Here's What To Put In Your Ration Pack
While procuring, packing and distributing food during a pandemic is not easy, here are some suggestions on how ration packets may be designed to provide a balanced meal
Many individuals and organizations are engaged in food relief work in light of the COVID-19 crisis and other calamities such as cyclones and floods. While procuring, packing and distributing food materials in such situations is not easy, here are some suggestions on how ration packets may be designed to provide a balanced meal even during such conditions.
It may be hard to think about nutrition, when people are struggling to get access to even basic minimum food. However, COVID-19 has only highlighted the need to focus on nutrition. Many studies have shown that a healthy body with a strong immunity, developed through a healthy diet, is the best protection against the disease. Multiple advisories are recommending people to eat healthy, and avoid packaged junk food during this time. Therefore, to the extent feasible, it is important that our relief efforts on food also focus on nutrition.
Our body needs a combination of macronutrients (carbohydrates, fats and proteins) and micronutrients (vitamins and minerals). While the specific requirements for each individual will vary depending upon their age, sex, physical activity and other factors, a well-balanced meal will include each of these types of nutrients. Some of the common sources of these nutrients are as follows:
· Carbohydrates: Cereals (like rice, wheat, maize and millets), roots and tubers (like potato, carrot, radish and beetroot)
· Fats: Ghee, butter, oil
· Proteins: Milk and milk products, legumes and pulses, nuts, egg, fish, meat
· Vitamins and minerals: Green leafy vegetables, other vegetables, fruits, milk and milk products, eggs
Ideally, a ration packet should include foods from different food groups (such as grains; milk and milk products; fats; pulses, legumes, nuts, seeds, eggs, meat and fish; and fruits and vegetables) to include all macro and micro-nutrients. The table below provides a non-exhaustive list of items from different food groups, that may be included in a ration packet. There may be various challenges during an emergency situation, including around availability of food products, shelf life, packaging and others. There may also be seasonal and regional variations. Therefore, a ration packet may be designed based on what is feasible in a given situation, while trying to include items from different food groups.
Some Considerations When Designing Ration Packets
The above table provides a non-exhaustive list of items from different food groups, that may be included in a ration packet. Availability, cost, and feasibility would be important factors when choosing the final content for the packet. The following points may help in making the choice.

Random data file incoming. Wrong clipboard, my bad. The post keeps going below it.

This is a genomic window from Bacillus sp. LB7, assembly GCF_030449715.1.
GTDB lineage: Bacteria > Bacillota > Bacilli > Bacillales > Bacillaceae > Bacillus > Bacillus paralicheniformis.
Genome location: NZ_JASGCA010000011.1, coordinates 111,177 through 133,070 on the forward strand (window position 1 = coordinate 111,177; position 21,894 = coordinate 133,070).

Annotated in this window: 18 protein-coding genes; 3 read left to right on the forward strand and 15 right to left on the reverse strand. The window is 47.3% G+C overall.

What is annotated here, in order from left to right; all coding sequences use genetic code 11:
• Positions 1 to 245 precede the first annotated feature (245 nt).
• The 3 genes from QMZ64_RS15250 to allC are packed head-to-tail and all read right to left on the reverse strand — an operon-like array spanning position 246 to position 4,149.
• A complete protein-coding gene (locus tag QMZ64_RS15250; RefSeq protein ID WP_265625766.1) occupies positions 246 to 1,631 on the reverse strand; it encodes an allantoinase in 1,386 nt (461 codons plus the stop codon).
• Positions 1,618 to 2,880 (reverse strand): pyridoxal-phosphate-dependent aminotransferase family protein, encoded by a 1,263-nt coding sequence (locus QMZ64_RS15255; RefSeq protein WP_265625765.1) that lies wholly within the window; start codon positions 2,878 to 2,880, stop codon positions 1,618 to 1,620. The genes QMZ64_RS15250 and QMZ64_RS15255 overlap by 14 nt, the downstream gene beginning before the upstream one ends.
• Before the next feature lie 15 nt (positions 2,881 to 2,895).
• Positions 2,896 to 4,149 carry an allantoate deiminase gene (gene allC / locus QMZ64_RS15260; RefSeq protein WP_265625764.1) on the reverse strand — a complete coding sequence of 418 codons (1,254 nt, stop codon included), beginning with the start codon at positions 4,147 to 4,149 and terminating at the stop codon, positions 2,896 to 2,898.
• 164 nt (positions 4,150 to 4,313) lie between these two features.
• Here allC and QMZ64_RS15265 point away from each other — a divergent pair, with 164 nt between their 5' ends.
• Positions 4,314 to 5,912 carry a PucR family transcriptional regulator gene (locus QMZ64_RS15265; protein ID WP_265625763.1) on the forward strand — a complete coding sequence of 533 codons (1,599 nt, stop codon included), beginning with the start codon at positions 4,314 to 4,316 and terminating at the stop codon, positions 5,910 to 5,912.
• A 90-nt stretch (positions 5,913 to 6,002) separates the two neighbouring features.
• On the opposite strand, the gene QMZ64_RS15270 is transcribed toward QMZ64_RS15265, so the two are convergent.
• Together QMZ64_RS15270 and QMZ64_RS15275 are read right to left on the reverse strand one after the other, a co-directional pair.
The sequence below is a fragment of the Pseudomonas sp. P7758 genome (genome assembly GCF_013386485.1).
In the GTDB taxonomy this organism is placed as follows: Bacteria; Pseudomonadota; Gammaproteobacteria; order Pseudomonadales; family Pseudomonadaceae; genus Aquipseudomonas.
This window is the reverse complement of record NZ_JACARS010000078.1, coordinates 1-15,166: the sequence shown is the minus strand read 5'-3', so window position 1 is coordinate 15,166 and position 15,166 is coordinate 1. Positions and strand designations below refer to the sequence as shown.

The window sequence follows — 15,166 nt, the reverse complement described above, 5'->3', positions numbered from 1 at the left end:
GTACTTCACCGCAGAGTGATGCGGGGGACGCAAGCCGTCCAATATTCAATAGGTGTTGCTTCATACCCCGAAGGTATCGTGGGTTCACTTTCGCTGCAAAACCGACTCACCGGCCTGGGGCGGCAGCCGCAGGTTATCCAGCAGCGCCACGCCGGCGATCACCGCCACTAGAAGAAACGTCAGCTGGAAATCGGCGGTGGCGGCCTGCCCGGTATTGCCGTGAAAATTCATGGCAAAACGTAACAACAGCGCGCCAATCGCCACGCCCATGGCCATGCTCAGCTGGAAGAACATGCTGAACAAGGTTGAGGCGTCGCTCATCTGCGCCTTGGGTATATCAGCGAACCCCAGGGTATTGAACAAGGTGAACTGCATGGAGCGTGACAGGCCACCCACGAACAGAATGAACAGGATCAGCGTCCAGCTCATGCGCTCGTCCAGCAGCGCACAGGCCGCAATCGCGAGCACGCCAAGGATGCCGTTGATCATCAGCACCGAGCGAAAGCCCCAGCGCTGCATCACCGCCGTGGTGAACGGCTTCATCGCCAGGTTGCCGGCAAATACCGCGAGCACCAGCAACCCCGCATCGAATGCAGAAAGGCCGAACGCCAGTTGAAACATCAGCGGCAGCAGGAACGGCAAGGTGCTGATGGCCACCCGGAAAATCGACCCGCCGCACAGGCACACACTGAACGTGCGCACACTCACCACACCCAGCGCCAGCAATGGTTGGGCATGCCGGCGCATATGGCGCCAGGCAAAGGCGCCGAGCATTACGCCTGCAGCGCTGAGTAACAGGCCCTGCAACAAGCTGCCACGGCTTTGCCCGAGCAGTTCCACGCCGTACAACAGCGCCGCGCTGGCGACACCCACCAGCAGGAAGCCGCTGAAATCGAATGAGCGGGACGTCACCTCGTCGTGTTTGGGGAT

Shelf-life: Since shelf-life will be an important concern, longer shelf-life options may be explored. For example, among vegetables, roots and tubers, such as potato, gourds, carrot and beetroot have a longer shelf-life, and therefore may be preferred over others. If it is difficult to deliver non-vegetarian food items due to short shelf life or breakage concerns, then soya bean and its products like soya chunks can be given which have high protein content. If it is possible to provide milk and milk products, tetra packs may be included.
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Spices and dried vegetables: Do not forget to include spices when preparing ration packets, because without them, the beneficiaries will not be able to prepare the meals. It is thereforeimportant to include at least the basic ones. A spice mixture, like kitchen king or sambar masala, may be a good way to cut costs while catering to the local cuisine requirements.
Spices can also be used to enhance the nutrition content of the ration packets without including other bigger items. For example, one way to include green leafy vegetables is to give them as dry powders such as kasturi methi powder, which are long-lasting and nutritious. These can be added to all food preparations to enhance nutrient content of the regular food items.
Using processed food alternatives: Though it may be convenient, it is better to avoid including too many processed food items such as biscuits, namkeen packets, chips and other such products. Instead, healthy ready-to-eat snack items such as roasted chana, roasted peanuts, chana zor garam, bhel, and roasted wheat puff can be included.
Other items: Other items, such as sanitary pads, soaps, masks and tea may also be included along with the other ration items, based on the circumstances and requirements.
Undertaking relief work during the times of crisis is not easy. Trying to make a ration packet more nutritious may be difficult and inconvenient, but we can all begin with some small and easy modifications. It will go a long way in building a healthy population, which is more capable of fighting against future challenges.
(Amit and Raadhika are co-founders of Foodshaala Foundation (www.foodshaala.org), a non-profit organization working towards enabling people to choose and access healthy food. They would like to thank Dr. Ratnaraje Thar, Research Director at College of Home Science Nirmala Niketan, Mumbai, for her valuable advice and support for this article. )